Easy Meat: Inside Britain’s Grooming Gang Scandal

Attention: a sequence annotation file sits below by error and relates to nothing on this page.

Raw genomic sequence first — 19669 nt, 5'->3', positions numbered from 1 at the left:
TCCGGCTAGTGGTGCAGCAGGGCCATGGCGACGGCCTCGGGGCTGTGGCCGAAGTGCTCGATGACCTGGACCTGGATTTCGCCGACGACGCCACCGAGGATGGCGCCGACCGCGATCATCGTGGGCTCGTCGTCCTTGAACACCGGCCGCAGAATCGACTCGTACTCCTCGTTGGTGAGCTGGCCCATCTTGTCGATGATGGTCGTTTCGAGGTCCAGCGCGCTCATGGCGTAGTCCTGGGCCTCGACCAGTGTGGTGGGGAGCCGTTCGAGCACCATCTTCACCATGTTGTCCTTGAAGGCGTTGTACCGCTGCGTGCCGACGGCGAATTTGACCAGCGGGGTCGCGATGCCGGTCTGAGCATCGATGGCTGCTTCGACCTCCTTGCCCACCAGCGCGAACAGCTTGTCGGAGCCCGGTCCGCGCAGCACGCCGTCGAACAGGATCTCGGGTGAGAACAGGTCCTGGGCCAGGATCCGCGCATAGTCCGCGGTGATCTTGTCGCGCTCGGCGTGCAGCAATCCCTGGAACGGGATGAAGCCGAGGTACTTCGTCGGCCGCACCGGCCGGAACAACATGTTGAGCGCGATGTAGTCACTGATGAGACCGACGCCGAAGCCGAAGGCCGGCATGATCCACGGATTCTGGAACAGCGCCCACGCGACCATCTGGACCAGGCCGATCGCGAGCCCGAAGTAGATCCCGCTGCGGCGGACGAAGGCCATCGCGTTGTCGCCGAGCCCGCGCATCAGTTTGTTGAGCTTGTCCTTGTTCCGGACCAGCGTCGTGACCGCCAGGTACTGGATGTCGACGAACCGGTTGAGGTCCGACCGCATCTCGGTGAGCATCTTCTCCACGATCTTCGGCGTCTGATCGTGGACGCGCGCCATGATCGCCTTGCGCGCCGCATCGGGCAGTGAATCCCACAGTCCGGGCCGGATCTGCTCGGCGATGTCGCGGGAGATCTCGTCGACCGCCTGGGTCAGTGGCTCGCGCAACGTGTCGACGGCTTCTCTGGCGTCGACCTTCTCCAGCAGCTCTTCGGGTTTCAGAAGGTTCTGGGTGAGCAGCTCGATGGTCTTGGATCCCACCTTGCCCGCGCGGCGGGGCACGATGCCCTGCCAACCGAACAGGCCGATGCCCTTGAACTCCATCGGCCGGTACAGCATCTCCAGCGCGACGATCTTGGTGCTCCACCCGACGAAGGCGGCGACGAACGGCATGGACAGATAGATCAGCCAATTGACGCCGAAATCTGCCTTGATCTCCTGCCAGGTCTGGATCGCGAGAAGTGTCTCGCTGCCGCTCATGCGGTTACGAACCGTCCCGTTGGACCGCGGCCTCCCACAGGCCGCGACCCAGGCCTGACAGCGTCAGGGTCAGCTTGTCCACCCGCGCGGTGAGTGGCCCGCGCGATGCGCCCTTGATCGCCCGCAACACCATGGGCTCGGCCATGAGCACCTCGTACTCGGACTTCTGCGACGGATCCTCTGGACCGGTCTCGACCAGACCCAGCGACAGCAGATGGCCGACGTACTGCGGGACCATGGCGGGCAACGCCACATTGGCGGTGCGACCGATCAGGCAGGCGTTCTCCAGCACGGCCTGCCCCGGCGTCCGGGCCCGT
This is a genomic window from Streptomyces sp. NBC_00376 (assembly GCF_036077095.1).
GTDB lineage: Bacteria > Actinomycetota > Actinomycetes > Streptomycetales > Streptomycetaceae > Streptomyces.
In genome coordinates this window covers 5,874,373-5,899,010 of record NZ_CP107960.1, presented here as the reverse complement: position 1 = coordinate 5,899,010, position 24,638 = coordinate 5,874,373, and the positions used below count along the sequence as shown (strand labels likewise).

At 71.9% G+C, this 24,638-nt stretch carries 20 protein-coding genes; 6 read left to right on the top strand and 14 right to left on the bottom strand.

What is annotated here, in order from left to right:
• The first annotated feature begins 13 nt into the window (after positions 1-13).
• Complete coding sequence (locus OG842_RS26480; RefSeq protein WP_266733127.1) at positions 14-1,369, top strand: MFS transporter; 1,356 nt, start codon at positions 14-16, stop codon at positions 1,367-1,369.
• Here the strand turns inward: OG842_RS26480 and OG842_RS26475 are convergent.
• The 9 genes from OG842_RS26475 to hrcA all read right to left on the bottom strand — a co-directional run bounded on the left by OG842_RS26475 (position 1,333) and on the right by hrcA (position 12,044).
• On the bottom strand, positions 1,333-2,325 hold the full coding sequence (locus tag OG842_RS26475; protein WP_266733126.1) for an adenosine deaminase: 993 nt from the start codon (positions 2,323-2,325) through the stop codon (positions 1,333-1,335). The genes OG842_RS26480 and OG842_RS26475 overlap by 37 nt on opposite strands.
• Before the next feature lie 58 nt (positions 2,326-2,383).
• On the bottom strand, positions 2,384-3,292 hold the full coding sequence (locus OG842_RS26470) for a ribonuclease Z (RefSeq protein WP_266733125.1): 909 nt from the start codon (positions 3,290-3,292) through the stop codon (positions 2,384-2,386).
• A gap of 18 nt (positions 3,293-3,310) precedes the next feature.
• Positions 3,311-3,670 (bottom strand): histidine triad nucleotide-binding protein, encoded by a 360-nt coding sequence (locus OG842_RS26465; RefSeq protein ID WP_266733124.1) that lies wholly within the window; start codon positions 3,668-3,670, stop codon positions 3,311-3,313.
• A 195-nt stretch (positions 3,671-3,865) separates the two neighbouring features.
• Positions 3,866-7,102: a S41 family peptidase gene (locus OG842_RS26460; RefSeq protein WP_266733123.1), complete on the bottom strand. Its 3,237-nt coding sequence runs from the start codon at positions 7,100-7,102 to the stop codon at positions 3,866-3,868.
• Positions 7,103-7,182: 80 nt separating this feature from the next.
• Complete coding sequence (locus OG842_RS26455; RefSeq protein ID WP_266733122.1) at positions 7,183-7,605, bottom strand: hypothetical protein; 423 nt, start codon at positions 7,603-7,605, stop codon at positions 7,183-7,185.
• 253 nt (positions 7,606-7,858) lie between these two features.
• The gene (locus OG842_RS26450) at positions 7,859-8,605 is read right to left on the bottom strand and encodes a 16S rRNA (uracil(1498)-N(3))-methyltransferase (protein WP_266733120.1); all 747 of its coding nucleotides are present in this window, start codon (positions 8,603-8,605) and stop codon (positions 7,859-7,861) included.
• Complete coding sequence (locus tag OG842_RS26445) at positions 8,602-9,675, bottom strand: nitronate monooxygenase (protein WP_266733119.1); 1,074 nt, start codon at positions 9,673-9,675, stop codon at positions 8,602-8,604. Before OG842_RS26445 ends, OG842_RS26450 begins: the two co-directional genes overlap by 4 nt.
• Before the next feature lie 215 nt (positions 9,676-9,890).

Peter McLoughlin spent years believing the Leftist narrative, namely it was 'a racist myth' that organised Muslim groups in Britain and the Netherlands ('grooming gangs') were luring white schoolgirls into a life of prostitution. But in 2009 he first encountered people who said their children had been groomed like this. These informants had non-white people in their immediate and extended family, and were thus unlikely to be racists. So McLoughlin dug deeper and what he found shocked him: there were mounds of evidence that social workers, police officers, Muslim organisations, journalists and even some Members of Parliament must have known about these grooming gangs for decades, and they had turned a blind-eye to these crimes. He also came across references to incidents where any proof had since vanished. McLoughlin spent several years uncovering everything he could and documenting this scandal before the evidence disappeared. He demonstrates that the true nature of this grooming phenomenon was known about more than 20 years ago. While he was writing this book, Parliament was forced by rising anger in Britain to conduct its own low-key investigation. The eventual report concluded the grooming problem was basically in one town: Rotherham. Official reports finally admitted there were more than 1400 victims in this otherwise unremarkable town. McLoughlin argues the authorities will continue their cover-up of this scandal, with many thousands of new victims across the country every year. The criminal indicators in Rotherham are to be found in scores of towns across Britain. McLoughlin's book is an attempt to get the public to wake up, for them to demand civilised solutions, because if the social contract breaks down, people may turn to vigilante justice as the prostituting of schoolgirls continues unabated. The book documents the hidden abuse of Sikh victims by grooming gangs, and how Sikhs in Britain have already resorted to vigilante justice. The book exposes how political correctness was used to silence potential whistle-blowers, and how this grooming phenomenon demonstrates that multiculturalism does not work. Every layer of authority in the British state comes under detailed examination to expose their part in the scandal. McLoughlin leaves no stone unturned, and at 130,000 words in length, it is likely to be the most detailed critique of this scandal for years to come.